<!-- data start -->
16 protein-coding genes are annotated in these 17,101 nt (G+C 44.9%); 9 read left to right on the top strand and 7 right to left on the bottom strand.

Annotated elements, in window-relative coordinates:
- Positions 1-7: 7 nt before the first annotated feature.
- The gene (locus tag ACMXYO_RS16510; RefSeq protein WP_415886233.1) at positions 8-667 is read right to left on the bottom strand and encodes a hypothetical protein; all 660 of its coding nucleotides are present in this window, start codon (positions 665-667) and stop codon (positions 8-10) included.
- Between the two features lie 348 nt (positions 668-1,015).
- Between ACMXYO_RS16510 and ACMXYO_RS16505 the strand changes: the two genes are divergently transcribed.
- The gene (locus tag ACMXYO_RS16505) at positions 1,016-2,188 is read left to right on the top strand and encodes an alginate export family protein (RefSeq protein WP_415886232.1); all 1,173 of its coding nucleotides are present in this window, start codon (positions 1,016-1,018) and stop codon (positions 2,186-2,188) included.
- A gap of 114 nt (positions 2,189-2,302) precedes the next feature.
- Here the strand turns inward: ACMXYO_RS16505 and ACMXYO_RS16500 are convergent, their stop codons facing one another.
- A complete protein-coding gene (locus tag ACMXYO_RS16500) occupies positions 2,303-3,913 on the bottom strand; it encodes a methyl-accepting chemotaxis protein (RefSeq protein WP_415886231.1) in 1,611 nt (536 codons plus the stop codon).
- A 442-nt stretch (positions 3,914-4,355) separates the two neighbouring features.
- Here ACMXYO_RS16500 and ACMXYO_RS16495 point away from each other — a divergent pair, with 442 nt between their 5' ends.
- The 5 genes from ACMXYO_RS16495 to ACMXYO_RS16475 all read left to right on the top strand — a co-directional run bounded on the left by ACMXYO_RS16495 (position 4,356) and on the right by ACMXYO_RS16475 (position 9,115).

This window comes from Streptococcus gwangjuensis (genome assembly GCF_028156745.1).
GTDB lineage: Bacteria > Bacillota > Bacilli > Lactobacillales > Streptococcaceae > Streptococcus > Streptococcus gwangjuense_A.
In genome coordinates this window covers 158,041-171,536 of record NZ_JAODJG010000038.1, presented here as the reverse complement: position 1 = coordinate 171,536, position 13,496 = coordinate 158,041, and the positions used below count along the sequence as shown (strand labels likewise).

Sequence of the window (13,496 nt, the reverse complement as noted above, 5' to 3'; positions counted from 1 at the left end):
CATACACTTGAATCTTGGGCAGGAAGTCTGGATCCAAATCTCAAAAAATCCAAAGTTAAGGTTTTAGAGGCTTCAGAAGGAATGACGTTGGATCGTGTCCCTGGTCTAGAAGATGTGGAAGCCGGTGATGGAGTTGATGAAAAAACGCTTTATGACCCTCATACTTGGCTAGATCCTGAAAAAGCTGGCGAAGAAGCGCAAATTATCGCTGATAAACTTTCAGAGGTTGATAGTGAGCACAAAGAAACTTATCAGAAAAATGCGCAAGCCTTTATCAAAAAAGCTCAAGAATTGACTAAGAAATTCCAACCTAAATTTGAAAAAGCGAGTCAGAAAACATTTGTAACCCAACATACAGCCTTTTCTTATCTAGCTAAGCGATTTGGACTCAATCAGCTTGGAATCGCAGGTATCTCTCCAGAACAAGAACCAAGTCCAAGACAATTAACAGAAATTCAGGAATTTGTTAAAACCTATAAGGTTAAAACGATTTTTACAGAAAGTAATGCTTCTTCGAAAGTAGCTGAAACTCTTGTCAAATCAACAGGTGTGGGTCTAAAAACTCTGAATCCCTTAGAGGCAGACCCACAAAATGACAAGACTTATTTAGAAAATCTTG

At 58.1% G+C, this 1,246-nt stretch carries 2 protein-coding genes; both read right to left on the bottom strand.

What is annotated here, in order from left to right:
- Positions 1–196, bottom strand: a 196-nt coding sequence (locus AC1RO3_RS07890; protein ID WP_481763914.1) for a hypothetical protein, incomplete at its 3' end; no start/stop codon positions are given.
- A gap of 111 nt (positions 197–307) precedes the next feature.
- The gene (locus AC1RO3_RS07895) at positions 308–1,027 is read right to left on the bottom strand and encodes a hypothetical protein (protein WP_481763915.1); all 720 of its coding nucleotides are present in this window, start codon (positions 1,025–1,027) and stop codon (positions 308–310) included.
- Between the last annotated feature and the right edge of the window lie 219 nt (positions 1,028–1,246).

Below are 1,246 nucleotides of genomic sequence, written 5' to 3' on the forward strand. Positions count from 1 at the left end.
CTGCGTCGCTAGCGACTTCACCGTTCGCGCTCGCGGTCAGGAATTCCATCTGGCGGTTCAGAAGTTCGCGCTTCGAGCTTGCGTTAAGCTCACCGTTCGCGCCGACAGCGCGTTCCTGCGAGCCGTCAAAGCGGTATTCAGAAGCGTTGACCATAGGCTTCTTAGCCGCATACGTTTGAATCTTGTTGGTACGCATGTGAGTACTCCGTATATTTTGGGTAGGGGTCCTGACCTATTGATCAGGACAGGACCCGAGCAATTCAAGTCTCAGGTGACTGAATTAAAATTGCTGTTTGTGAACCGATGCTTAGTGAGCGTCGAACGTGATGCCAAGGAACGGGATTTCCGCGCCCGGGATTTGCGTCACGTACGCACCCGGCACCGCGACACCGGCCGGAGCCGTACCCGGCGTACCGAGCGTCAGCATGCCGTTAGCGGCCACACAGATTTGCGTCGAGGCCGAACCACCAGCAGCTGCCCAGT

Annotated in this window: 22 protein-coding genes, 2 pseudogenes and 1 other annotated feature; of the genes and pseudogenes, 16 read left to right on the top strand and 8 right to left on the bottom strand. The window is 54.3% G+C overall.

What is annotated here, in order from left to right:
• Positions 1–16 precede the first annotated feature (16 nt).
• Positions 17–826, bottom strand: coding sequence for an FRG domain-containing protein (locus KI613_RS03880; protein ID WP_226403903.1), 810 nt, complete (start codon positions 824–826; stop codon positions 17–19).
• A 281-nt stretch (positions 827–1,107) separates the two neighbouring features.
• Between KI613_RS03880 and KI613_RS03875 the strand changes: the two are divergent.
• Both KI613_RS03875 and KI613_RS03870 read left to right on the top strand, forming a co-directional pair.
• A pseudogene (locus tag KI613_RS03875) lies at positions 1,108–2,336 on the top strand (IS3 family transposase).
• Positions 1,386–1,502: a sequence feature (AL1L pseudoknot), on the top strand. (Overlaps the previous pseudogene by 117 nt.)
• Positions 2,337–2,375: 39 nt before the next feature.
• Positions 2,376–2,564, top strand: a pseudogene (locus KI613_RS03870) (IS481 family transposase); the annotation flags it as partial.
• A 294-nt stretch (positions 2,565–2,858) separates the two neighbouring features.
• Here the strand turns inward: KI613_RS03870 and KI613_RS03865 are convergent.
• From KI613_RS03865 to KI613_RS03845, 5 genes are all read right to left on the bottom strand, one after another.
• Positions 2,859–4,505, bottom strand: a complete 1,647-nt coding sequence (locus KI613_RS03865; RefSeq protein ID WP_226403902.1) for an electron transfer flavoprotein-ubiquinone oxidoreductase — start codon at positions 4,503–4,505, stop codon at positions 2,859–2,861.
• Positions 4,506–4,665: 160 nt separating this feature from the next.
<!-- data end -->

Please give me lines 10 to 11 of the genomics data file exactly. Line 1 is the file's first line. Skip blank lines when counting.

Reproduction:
- A complete protein-coding gene (locus tag ACMXYO_RS16500) occupies positions 2,303-3,913 on the bottom strand; it encodes a methyl-accepting chemotaxis protein (RefSeq protein WP_415886231.1) in 1,611 nt (536 codons plus the stop codon).
- A 442-nt stretch (positions 3,914-4,355) separates the two neighbouring features.